The more I write and speak about entrepreneurship the more I realize how mainstream the topic has become. Whether you know it or not you and everyone else has to become more entrepreneurial in their thinking. We live in a fast paced global society that requires all of us to be resilient and adaptable. Those are the critical attributes that make us entrepreneurial. Entrepreneurship applies to far more than business and business issues. We are talking about a mindset not a skillset. A mindset focused on solving problems. A mindset grounded in determination to make things happen. It’s about being proactive not reactive. Most important it is about self-determination!
In an extremely competitive global world, in the era of Big Data, we can never know enough and we will never understand much of what we know. We cannot have the answers but the answers will always be there for us to find. There is no time for prison thinking. If you think like an entrepreneur you will find the way and that’s just as true about your personal life as it is about your career. As for that part of your life, in the face of declining job stability and the entrenchment of wealth disparity, the most important skill you can learn today is the ability to create and manage your career. There is a very good reason that every college, every university and now even secondary schools are offering courses in entrepreneurship.
When I wrote my first book Everyday Entrepreneur I had the ambitious goal of doing for entrepreneurship what David Chilton did for financial planning with The Wealthy Barber – to write a book that applied to all of us in a form that everyone could read understand and enjoy. The jury is still out but the endorsements received are encouraging that I have come close. The second book in my entrepreneurial series Family Entrepreneur comes out later this month. Dealing with the dichotomy of family and business brings entrepreneurial thinking into both settings. Remember family was the first “crowd” and still offers funding and nurturing for many entrepreneurs in a startup situation.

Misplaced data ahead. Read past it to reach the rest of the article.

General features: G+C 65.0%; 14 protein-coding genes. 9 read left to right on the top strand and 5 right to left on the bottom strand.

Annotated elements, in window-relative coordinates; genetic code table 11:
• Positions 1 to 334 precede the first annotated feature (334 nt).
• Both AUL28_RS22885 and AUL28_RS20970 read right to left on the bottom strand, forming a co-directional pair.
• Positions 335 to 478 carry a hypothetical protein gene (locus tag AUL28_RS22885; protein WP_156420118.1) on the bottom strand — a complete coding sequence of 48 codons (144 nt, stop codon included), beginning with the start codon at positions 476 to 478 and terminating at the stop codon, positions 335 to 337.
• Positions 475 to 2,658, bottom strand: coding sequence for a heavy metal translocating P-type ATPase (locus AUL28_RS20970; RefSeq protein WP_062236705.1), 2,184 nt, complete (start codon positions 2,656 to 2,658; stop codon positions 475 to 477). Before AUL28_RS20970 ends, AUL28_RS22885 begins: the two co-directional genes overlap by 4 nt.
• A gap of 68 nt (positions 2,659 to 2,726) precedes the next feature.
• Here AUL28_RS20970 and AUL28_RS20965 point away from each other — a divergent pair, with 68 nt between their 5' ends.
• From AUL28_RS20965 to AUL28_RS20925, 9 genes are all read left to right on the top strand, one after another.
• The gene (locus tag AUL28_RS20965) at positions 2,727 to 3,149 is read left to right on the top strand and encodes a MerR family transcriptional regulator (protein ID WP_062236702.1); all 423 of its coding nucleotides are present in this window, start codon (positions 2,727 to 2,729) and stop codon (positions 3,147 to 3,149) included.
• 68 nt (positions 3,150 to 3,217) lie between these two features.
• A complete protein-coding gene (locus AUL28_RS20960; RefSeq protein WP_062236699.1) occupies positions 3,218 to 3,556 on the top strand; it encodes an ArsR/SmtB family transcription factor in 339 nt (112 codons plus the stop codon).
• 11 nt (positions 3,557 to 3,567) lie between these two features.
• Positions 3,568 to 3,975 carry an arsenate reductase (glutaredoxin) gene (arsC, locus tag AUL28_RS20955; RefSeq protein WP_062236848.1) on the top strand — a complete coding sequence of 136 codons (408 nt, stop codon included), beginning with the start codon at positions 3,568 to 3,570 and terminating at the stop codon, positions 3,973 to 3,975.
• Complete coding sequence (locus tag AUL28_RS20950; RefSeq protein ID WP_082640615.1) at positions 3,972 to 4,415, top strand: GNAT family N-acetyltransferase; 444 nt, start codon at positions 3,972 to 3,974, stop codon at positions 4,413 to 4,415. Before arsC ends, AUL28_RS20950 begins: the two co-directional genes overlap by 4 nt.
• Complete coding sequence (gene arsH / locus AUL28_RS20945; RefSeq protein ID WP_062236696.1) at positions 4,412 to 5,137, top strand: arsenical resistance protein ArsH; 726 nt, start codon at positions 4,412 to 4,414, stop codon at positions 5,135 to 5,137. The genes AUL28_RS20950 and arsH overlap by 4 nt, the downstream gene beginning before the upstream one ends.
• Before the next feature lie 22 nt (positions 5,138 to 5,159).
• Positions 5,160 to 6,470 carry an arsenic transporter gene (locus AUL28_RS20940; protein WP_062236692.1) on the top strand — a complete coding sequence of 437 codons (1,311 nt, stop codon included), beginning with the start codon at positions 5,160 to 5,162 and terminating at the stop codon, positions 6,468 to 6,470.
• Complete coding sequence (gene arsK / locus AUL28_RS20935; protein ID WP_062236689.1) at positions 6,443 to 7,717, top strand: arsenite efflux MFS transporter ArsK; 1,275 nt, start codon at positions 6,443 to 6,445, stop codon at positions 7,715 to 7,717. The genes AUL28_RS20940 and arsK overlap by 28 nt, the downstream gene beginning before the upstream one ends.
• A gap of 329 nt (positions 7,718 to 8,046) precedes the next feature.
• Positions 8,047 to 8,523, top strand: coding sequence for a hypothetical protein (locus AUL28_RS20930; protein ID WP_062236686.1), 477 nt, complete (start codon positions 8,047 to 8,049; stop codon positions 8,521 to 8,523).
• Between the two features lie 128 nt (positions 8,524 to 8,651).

I am extremely grateful for the opportunity to mentor and encourage would be entrepreneurs both in their business and private lives. It is really all about taking charge of your life in the midst of a roller coaster world. You have to learn to capitalize and enjoy the highs while defending against the lows. Entrepreneurial thinking is the tool to do it.
Fred Dawkins is a serial entrepreneur who is best known as one of the co-founders of the olde Hide House in Acton Ontario to which “it’s worth the drive”. He is a partner in The Creative Destruction Lab at the Rotman School of Management at the University of Toronto and is currently writing a series of books entitled The Entrepreneurial Edge published by Dundurn Press, which focuses on encouraging and preparing would be entrepreneurs for challenges in their careers and in their private lives.